Washington State helps some families pay for all or part of the cost of child care! Through Working Connections Child Care, The State of Washington’s child care assistance program, the state will make payments directly to the child care provider you choose for your family. Child care assistance is paid directly to the provider through a voucher that covers the cost of the authorized attendance minus the family’s copayment.
Families participating in the Temporary Assistance for Needy Families program, our state’s welfare program, and families with very low incomes will have no co-payment -- that means zero out of pocket expenses. For all other families who qualify for initial eligibility, copayments are limited to no more than $215 per month.
Who is eligible for child care assistance?
Families who earn at or below 60% of the State Median Income may be eligible for child care assistance. For a family of three that’s $51,804 per year and for a family of four that’s $61,675 per year. What is State Median Income? It’s just a way of measuring how your income compares to the incomes of other families in Washington so that child care assistance can be prioritized for those who need it most.
Check out this helpful table to get a sense of whether your family might qualify based on your household’s TOTAL GROSS income (for families with two grown ups, that means adding both grown ups’ PRE-TAX incomes together):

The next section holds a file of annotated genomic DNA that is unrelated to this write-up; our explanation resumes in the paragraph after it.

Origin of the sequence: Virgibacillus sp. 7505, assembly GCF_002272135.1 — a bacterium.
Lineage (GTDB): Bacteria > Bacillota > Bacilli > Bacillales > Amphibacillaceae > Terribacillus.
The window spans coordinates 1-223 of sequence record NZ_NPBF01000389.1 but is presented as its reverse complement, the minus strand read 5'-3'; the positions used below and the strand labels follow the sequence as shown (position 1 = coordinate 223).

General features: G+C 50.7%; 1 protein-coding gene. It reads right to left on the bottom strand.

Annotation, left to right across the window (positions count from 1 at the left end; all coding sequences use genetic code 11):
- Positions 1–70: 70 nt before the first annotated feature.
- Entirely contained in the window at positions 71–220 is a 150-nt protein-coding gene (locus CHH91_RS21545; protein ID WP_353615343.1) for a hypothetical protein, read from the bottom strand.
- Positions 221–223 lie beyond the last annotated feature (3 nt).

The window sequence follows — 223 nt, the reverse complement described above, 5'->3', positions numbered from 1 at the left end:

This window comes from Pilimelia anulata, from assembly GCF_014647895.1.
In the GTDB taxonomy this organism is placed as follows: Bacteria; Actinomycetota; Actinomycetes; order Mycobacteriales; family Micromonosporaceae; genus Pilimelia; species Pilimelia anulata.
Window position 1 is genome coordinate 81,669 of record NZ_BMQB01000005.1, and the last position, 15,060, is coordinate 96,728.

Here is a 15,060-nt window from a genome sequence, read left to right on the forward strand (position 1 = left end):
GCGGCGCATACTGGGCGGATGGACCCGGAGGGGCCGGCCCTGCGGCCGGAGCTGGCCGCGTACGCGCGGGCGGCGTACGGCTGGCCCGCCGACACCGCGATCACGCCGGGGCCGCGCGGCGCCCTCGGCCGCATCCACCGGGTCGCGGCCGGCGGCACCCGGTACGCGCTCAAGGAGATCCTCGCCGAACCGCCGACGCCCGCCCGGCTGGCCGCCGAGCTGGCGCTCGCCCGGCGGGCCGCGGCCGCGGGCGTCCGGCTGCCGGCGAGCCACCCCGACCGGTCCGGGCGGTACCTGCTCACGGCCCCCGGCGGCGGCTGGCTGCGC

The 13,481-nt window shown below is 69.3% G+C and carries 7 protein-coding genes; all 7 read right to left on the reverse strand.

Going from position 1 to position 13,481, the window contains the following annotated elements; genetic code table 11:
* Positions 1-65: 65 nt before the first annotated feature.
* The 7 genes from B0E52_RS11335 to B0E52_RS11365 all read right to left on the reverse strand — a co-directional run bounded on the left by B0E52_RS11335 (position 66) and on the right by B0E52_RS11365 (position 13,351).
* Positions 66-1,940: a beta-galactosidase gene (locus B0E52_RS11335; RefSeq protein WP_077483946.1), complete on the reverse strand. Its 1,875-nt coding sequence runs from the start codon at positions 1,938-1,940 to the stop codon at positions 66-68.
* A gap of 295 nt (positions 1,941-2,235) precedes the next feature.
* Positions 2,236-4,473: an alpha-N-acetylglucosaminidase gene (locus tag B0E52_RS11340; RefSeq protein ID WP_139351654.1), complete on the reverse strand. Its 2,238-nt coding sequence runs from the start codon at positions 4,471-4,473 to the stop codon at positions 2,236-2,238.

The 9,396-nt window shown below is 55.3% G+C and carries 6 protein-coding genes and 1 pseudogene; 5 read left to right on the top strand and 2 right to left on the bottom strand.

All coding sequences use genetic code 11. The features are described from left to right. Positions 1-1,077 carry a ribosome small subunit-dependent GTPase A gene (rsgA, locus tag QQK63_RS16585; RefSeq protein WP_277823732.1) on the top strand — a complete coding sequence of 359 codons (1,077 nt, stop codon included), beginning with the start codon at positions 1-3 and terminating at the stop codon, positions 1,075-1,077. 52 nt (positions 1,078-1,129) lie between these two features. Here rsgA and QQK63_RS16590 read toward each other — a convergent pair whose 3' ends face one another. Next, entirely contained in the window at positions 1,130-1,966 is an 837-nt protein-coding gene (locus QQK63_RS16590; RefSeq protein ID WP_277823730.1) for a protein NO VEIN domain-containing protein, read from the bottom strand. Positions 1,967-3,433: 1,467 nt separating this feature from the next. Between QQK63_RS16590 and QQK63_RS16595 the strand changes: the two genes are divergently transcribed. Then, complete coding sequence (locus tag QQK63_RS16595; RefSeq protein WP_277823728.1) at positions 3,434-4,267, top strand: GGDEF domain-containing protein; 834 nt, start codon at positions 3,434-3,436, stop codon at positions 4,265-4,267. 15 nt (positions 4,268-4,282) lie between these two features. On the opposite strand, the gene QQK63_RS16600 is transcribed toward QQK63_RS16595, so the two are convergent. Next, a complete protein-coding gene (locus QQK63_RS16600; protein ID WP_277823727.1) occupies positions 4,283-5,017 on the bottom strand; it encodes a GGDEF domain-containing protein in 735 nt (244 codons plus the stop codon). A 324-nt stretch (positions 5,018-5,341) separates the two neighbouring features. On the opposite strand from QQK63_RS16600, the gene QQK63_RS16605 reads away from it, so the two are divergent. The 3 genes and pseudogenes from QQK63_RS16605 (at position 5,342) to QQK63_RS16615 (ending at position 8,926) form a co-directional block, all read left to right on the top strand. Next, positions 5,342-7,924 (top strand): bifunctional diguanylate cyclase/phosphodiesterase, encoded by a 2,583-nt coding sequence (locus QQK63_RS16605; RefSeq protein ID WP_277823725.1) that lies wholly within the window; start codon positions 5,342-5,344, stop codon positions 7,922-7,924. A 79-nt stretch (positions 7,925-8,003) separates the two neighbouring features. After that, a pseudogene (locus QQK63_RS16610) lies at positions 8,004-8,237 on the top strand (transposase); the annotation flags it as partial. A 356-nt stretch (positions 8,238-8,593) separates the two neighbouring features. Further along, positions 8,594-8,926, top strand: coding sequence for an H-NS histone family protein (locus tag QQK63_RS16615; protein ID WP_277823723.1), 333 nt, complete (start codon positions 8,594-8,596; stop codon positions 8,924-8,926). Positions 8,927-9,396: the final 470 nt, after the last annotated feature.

Do I qualify? Is there a copayment?
Step 1: Find your family size on the horizontal line.
Step 2: Find your family’s monthly income before taxes on the vertical line.
Step 3: Follow the horizontal and vertical lines to the point where they meet to estimate your copayment.
What if I don’t qualify based on my income?
If your family size (the vertical, or hotdog line) and your monthly income (the horizontal, or hamburger line) don’t line up that means you may not qualify right now -- but call 1-844-626-8687 to be sure. We’ve got good news though! Child care assistance will be expanded to serve more families in 2025 and even more families in 2027.
What else do I need to be eligible?
There are some additional eligibility requirements that Public Benefits workers can help you better understand when you call 1-844-626-8687, including:
- Parents in the household must have taxable employment OR meet all WorkFirst (our state’s welfare program) requirements OR be attending full-time community, technical, or tribal college and participating in an approved program
- The child must be younger than 13 years old or younger than 19 years with special needs
- The child receiving care needs to be a U.S. citizen or legal resident
How do I determine my family size?